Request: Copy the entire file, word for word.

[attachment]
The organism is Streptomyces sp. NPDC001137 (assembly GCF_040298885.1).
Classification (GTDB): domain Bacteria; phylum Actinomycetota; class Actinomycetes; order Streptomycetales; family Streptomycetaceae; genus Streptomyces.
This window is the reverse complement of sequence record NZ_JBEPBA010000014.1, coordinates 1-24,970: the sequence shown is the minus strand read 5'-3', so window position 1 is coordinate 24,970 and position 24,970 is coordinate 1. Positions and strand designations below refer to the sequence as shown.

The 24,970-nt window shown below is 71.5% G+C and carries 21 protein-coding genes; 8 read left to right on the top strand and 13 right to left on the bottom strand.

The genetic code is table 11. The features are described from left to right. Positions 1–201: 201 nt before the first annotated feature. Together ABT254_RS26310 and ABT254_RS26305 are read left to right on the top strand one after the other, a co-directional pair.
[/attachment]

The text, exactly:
The organism is Streptomyces sp. NPDC001137 (assembly GCF_040298885.1).
Classification (GTDB): domain Bacteria; phylum Actinomycetota; class Actinomycetes; order Streptomycetales; family Streptomycetaceae; genus Streptomyces.
This window is the reverse complement of sequence record NZ_JBEPBA010000014.1, coordinates 1-24,970: the sequence shown is the minus strand read 5'-3', so window position 1 is coordinate 24,970 and position 24,970 is coordinate 1. Positions and strand designations below refer to the sequence as shown.

The 24,970-nt window shown below is 71.5% G+C and carries 21 protein-coding genes; 8 read left to right on the top strand and 13 right to left on the bottom strand.

The genetic code is table 11. The features are described from left to right. Positions 1–201: 201 nt before the first annotated feature. Together ABT254_RS26310 and ABT254_RS26305 are read left to right on the top strand one after the other, a co-directional pair.